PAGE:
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Mining town residents claim they're being poi -

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ELEANOR HALL: Residents of a mining town on Tasmania's west coast say they've been poisoned by
contaminated mine water. The residents say heavy metals from the Rosebery mine have been leeching
onto their properties and some of them are now considering court action.

But the mine's management says there's no evidence that heavy metals from the mine are poisoning
the locals.

In Hobart Felicity Ogilvie reports.

FELICITY OGILVIE: There are about 1,500 residents in the small mining town of Rosebery on
Tasmania's west coast. Most houses are close to the polymetallic mine and some of the residents say
they're being poisoned by heavy metals from the mine.

Kay Seltitzas says she became sick after moving to Rosebery.

KAY SELTITZAS: Initially in 200... around 2006, 2007 I lost, I went down to 42 kilos from 68. I was
chunky. And I couldn't eat, I had trouble drinking, I couldn't sleep, hair loss, nerve damage,
headaches, I started getting tingling in my hands and my feet, I had really bad headaches and just
felt dreadful.

FELICITY OGILVIE: Ms Seltitzas is part of a group of 10 locals who are planning to sue the mine.
The local mine produces zinc, lead, copper, silver and gold and Ms Seltitzas says the heavy metals
are leaching into her backyard.

KAY SELTITZAS: In 2008 my next door neighbour Marsha Stejskal saw her cat drink the ground water
because we have a lot of ground water on those two properties, it goes from my property to her
property, and the cat became very, very ill. So unbeknown to me at the time she had the soil water
analysed through the government laboratories in Newtown and the results were shocking when they
came back.

So I had my property tested and it turns out that the lead level on my property was even worse.

FELICITY OGILVIE: The residents told the Health Department they thought they were being poisoned.
After an investigation in 2008 the Health Department found no evidence that people were suffering
from heavy metal poisoning. But the investigation's recently been re-opened.

Doctor Chrissie Pickin is the deputy director of Public Health.

CHRISSIE PICKIN: In the past we've done lots of work, we've investigated thoroughly, we brought in
an expert toxicologist who, as you'll be aware, I presume, had found that there were no grounds for
the residents' contention that they were being exposed to heavy metals through the environment,
levels high enough to cause their health concerns.

FELICITY OGILVIE: And when abouts was that investigation completed?

CHRISSIE PICKIN: That was completed, our final report was published in April last year. Now the
expert toxicologist did express concerns that whatever we found the residents had a very, very
strongly firmly held belief that they were being poisoned and they obviously continued to look for
somebody who could help them with that and a doctor from Launceston has expressed an opinion that
despite a lack of confirmatory biochemical tests, he was concerned that they may have been poisoned
after all.

Now obviously we take something like that very seriously and we are currently performing now a
cluster investigation on that group.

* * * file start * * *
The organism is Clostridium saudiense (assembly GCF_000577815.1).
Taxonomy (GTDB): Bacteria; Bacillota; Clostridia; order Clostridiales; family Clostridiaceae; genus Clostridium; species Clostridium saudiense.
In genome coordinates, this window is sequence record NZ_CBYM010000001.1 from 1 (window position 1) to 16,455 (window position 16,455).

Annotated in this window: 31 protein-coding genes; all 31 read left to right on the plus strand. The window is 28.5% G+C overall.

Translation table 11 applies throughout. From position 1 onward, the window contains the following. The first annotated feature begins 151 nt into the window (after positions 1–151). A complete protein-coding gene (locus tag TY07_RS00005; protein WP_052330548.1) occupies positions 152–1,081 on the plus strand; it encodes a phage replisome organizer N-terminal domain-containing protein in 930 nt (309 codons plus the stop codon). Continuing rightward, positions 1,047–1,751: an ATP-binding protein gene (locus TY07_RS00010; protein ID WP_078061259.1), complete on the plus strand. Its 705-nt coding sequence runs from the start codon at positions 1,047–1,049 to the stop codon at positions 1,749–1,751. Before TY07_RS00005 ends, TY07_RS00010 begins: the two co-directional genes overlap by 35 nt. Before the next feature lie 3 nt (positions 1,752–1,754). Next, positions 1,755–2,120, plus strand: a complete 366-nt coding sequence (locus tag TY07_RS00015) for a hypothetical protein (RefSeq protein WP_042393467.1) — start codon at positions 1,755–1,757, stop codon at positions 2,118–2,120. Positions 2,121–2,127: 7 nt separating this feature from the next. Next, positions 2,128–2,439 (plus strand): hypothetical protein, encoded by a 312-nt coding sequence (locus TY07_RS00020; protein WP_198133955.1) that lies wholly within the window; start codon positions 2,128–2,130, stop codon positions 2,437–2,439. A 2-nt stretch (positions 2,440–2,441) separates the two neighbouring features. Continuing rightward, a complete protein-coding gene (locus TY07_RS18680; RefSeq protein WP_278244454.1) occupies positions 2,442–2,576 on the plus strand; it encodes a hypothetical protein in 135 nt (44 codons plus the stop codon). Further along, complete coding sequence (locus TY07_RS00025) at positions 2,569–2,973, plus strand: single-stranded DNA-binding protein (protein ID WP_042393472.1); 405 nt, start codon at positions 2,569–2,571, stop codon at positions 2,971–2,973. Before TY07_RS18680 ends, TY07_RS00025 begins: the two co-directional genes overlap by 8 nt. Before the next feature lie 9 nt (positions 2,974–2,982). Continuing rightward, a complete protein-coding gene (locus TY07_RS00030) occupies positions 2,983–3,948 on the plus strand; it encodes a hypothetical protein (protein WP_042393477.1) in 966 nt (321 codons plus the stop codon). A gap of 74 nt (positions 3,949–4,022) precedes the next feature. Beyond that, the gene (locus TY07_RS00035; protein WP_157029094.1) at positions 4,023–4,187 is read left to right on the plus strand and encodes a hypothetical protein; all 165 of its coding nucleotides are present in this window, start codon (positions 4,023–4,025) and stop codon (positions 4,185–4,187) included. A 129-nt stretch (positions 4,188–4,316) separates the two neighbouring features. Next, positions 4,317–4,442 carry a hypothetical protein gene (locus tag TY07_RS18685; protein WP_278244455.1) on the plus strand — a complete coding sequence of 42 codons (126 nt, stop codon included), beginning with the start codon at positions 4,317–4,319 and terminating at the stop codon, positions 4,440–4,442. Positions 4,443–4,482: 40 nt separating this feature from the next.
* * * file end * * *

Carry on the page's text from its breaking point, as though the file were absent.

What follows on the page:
FELICITY OGILVIE: The local mine used to be owned by Oz Minerals. They found no evidence that
locals were being poisoned. The mine was sold to the Chinese-owned company MinMetals.

The mine's new owners have decided to test the entire town for evidence of heavy metals in the

John Lamb is the general manager of the Rosebery Mine.

JOHN LAMB: That will involve testing in excess of 100 sites. They'll be taking soil samples. They
take dust from roof cavities and also any water that might be standing in yards. And that's then
subjected to a laboratory analysis for a suite of 10 metal toxicants.

FELICITY OGILVIE: In 2008 the mine managed to turn a $73 million profit despite the global
financial downturn. Now the residents who say they've been poisoned are looking for compensation.

They've asked Peter Long from law firm Slater and Gordon to look at their case.

PETER LONG: There is absolutely no doubt that these people are suffering heavy metal poisoning. The
strong inference is that it comes from the mine but that is going to require some more

FELICITY OGILVIE: But the mine manager, John Lamb, says there's no proof that the residents are
being poisoned by the mine.

JOHN LAMB: I'm always concerned to hear that people in the town believe that they're ill and
believe that they might be ill from living in that town. The fact of the matter is that I don't
believe that's obvious at this point and I'll be waiting for the Department of Health and Human
Services to complete their re-opened study before any conclusions are drawn there.

FELICITY OGILVIE: Kay Seltitzas thinks her house has been so contaminated she's moved out of
Roseberry. She says taking legal action is the only way of getting compensation.

KAY SELTITZAS: The property should have been at the very least remediated, nothing has been done,
nothing whatsoever and it's not just us saying it. I think the involvement of Slater and Gordon
might speak for itself.

FELICITY OGILVIE: The lawyers say they need a few more weeks to investigate before they can let the
residents know if they have enough evidence to mount a case against the mine.

ELEANOR HALL: Felicity Ogilvie reporting.